Seminary intern wraps up year at First English Lutheran Church



For many professions, the best way to learn is by doing. That is why internships are built into many educational programs.

First English Lutheran Church has been able to experience firsthand what it’s like to have an intern working with their congregation. Mark Nassen is a student at Sioux Falls Seminary and started his internship at First English last spring, marking one full year and the end of his internship experience this coming April.

Nassen said the internship has gotten him one step closer to his Master of Divinity Degree and his ultimate goal of serving as a pastor. This Sioux Falls native was excited for the opportunity to work with a congregation like First English Lutheran Church.

First English Lutheran Pastor Hugh Brewer said this is the first time they have had a seminary intern working with them. He knew one of the Luther House professors and, after interviewing with Nassen, said he would be a good fit.

Nassen had to agree.

He said the experience has provided valuable learning opportunities for him.

“I’ve had experience in a couple of different areas — leading worship, delivering sermons, visits and pastoral care, checking in with different parts of committees, and seeing the business side of the church,” Nassen explained.

Along with the experience gained is the mentorship from a seasoned professional.

“To have a pastor there for feedback, like this worked or rework that, it’s the equivalent to teachers student-teaching, or an apprenticeship,” Nassen said.

Nassen developed an interest in seminary school after first obtaining a business degree from South Dakota State University and working in the banking industry for several years. Then he was ready for a change.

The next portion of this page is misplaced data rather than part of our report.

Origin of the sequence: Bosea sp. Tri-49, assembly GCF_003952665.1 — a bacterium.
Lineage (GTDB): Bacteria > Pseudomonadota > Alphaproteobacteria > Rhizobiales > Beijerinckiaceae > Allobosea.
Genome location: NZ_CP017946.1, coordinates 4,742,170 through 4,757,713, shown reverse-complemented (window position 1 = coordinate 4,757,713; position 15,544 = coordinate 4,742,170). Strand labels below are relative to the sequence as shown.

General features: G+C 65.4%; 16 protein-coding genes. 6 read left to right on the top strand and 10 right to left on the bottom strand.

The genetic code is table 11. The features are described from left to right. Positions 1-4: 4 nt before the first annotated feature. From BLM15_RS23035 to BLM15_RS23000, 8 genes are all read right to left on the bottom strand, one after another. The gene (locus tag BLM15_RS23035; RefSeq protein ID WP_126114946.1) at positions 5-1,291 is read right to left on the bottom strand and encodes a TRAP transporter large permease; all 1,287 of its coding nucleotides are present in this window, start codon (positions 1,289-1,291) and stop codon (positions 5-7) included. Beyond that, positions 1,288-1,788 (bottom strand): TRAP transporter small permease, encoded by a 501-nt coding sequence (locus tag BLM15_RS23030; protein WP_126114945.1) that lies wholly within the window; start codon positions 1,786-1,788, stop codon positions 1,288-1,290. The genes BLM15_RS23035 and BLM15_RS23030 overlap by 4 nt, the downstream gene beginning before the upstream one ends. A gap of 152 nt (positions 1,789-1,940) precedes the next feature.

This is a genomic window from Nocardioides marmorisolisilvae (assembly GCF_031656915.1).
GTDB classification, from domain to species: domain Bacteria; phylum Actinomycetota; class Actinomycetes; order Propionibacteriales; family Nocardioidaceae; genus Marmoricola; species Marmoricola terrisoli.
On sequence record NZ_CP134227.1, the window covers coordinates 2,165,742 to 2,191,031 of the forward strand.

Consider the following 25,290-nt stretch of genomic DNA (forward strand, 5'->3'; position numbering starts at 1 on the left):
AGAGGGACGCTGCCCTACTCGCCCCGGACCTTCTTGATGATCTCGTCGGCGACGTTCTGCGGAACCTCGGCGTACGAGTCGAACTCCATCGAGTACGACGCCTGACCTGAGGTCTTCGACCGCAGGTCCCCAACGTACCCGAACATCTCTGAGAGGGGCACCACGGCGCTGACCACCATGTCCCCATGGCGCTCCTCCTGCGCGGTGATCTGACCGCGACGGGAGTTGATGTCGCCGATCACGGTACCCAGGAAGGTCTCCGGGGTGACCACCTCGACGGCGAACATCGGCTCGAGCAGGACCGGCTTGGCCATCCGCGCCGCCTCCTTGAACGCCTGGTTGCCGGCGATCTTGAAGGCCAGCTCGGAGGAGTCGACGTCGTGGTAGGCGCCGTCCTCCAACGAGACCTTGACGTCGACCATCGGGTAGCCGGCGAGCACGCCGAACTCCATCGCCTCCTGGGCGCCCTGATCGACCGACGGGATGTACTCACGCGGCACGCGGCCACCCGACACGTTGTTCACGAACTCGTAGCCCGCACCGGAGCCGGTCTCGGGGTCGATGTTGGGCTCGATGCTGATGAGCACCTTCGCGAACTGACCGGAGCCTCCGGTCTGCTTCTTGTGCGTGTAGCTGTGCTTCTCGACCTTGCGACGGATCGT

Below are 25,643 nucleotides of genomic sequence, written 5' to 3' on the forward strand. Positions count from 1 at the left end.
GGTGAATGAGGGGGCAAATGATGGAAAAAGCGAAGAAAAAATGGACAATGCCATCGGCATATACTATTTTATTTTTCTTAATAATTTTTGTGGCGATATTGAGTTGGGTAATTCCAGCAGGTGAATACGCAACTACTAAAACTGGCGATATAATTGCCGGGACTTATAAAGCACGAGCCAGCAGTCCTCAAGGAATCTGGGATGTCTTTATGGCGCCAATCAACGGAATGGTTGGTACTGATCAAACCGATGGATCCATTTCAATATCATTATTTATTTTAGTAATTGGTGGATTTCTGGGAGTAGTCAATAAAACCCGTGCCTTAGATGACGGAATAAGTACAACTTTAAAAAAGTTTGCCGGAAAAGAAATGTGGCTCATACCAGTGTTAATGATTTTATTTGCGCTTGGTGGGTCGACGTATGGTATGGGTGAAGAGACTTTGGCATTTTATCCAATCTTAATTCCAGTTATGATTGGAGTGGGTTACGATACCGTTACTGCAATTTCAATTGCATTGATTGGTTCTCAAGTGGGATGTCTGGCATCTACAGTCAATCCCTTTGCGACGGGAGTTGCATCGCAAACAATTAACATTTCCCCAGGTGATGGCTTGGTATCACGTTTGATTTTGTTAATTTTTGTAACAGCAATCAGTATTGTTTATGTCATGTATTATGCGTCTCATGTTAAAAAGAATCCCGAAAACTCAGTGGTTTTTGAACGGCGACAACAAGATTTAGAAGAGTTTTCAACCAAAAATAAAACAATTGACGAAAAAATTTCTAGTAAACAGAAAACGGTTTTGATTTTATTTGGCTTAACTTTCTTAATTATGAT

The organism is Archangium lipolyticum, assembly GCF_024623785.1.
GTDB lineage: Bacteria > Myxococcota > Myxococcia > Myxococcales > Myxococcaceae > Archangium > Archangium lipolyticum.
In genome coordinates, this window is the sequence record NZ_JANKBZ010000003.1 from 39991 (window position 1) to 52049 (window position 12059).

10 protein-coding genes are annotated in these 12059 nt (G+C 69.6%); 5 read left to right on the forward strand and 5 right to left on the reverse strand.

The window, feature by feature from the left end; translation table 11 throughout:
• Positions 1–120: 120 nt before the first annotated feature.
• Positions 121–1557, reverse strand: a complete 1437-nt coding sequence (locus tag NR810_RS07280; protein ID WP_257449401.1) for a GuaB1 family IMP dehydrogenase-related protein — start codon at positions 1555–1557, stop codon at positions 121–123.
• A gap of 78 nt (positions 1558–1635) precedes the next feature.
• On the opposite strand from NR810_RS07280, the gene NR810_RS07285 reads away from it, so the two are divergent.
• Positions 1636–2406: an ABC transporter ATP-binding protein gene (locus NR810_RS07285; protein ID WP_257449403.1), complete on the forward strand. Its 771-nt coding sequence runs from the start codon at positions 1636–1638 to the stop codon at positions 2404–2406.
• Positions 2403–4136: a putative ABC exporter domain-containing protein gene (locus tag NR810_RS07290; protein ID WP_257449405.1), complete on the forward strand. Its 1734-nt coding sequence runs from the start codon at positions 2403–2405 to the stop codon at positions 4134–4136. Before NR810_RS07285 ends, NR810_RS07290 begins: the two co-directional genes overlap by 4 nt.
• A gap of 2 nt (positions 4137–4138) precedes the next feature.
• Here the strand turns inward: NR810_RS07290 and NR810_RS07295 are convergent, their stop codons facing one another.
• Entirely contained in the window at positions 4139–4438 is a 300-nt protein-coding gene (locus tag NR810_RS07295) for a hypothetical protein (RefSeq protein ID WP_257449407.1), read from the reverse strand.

“I started reading in front of the church in middle school,” Nassen said, “People said then ‘you should be a pastor’. People enjoyed my speaking voice.”

In his early years, Nassen also went on several mission trips and was a camp counselor and backpack guide for youth, so when he was looking for a career change, the ministry came back into the forefront.

“I reconnected with a pastor mentor,” Nassen said, “I worked through the Book of Mark, it was a long project but enjoyable.”

And then it was back to school.

Nassen will complete his education this summer after he wraps up his internship at First English and then his Capstone projects. He is planning to become a pastor at a regional church upon graduation.

The highlights for him at First English have been getting to know the congregants and a better understanding of what pastoral care is.

“Walking with people in joyful and hard moments in their life, in grief and difficult times, to be able to give Christ’s word of promise,” Nassen said is rewarding.

One of the challenges, Nassen said, is trying to remember who is related to who. He found the family ties of grandparents down to grandchildren to be a fun thread to follow in the community church.

Nassen recommends anyone interested in going into ministry to heed the calling.

“We’re raising the next generation of leaders,” Nassen said. “People recognize the need for forgiveness and the hope that only Christ’s word can bring.”